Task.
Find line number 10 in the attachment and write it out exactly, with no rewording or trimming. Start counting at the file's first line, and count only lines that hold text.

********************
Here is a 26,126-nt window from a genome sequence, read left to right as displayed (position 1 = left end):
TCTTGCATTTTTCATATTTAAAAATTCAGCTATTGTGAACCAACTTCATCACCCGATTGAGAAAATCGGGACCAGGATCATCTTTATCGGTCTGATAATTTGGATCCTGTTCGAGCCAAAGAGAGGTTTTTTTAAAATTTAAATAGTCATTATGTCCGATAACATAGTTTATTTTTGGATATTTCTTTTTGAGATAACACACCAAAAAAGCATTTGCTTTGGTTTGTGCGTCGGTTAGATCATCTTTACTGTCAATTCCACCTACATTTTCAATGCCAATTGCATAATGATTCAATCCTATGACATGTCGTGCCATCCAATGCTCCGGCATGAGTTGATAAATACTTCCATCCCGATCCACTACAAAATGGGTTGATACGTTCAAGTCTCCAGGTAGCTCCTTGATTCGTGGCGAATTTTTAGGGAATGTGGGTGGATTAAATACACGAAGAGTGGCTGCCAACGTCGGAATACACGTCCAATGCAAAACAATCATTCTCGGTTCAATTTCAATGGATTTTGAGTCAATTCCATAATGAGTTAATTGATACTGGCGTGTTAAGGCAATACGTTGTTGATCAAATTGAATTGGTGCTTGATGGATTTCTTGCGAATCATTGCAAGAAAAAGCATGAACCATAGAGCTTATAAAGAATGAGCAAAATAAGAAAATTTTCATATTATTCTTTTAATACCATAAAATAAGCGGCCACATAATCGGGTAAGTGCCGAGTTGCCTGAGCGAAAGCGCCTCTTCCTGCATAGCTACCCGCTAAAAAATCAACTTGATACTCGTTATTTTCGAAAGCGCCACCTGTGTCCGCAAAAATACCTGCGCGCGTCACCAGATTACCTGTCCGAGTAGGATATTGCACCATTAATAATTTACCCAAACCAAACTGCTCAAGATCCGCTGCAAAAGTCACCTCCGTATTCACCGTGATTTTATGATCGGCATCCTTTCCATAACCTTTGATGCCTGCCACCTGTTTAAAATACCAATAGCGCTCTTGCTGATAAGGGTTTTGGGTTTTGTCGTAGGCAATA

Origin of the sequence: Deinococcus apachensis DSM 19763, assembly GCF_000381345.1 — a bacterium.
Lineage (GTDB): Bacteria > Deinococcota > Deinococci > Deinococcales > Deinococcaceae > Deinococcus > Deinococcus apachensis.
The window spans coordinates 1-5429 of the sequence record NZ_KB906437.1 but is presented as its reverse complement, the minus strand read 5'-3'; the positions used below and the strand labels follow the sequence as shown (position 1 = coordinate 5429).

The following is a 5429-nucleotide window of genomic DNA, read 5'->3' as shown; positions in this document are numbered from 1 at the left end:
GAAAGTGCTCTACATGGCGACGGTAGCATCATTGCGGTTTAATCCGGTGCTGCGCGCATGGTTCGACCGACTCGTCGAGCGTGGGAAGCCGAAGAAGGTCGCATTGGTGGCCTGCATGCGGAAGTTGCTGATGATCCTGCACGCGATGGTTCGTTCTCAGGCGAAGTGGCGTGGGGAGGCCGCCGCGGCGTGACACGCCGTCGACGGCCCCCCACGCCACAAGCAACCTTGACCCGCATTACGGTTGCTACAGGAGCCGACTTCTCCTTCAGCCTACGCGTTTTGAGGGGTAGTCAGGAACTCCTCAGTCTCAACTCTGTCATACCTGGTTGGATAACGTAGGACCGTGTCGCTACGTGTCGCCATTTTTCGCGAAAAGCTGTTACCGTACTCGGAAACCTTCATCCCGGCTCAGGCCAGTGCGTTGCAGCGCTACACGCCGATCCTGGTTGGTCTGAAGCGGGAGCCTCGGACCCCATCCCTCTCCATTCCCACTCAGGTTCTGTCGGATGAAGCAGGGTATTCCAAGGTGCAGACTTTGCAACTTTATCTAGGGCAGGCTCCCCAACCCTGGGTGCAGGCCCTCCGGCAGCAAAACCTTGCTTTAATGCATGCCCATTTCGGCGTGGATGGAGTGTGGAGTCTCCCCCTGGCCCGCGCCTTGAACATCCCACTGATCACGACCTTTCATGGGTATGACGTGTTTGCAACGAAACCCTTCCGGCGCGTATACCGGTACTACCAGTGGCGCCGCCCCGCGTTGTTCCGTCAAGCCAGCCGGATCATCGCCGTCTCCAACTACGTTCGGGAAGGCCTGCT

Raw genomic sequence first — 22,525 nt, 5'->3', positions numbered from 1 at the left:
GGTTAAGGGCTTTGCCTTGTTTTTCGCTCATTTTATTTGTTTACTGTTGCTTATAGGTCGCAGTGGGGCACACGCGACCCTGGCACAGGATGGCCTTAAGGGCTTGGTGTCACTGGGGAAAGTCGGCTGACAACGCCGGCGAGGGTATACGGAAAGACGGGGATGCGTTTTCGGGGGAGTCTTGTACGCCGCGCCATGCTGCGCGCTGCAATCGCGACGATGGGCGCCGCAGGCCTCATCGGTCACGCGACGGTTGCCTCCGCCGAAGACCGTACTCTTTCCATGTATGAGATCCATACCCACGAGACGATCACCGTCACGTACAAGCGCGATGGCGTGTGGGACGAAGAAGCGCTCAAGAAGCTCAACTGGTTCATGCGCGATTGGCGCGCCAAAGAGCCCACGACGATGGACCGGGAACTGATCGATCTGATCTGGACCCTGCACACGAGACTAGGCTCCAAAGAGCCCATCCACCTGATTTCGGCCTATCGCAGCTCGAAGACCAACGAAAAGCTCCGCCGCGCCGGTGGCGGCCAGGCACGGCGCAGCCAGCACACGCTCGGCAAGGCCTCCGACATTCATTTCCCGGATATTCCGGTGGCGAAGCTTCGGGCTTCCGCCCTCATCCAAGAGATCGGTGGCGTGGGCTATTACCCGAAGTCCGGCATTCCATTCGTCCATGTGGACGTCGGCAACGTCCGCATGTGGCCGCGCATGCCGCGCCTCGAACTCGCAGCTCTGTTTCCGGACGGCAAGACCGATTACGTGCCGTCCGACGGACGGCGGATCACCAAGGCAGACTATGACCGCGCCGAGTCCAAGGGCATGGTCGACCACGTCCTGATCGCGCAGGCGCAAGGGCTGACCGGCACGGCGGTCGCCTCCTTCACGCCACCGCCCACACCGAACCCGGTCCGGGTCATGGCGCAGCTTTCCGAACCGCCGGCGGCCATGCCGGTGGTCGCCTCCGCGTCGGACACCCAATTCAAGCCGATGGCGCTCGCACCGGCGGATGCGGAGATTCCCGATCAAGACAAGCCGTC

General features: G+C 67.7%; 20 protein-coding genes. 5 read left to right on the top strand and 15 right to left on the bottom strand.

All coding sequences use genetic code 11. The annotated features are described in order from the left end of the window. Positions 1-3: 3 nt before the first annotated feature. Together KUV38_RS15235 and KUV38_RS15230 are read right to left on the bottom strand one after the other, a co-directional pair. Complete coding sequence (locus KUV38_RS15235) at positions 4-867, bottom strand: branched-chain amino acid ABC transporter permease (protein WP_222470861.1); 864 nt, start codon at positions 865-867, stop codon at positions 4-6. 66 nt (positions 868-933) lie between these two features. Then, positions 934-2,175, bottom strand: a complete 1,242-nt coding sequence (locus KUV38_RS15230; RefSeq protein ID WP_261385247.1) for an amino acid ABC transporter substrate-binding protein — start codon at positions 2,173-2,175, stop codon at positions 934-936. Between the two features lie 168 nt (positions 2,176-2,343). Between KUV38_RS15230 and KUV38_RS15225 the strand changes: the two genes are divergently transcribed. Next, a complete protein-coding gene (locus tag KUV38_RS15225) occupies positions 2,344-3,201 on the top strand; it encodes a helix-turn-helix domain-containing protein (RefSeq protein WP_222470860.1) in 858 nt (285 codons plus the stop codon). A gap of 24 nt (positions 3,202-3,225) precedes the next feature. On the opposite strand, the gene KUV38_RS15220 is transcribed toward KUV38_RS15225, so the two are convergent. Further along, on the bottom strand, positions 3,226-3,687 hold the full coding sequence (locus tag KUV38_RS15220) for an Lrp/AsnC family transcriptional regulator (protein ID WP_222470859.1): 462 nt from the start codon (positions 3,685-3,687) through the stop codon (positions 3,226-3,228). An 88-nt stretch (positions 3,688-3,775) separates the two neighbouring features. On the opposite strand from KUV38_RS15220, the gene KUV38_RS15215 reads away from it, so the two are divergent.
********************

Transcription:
General features: G+C 67.7%; 20 protein-coding genes. 5 read left to right on the top strand and 15 right to left on the bottom strand.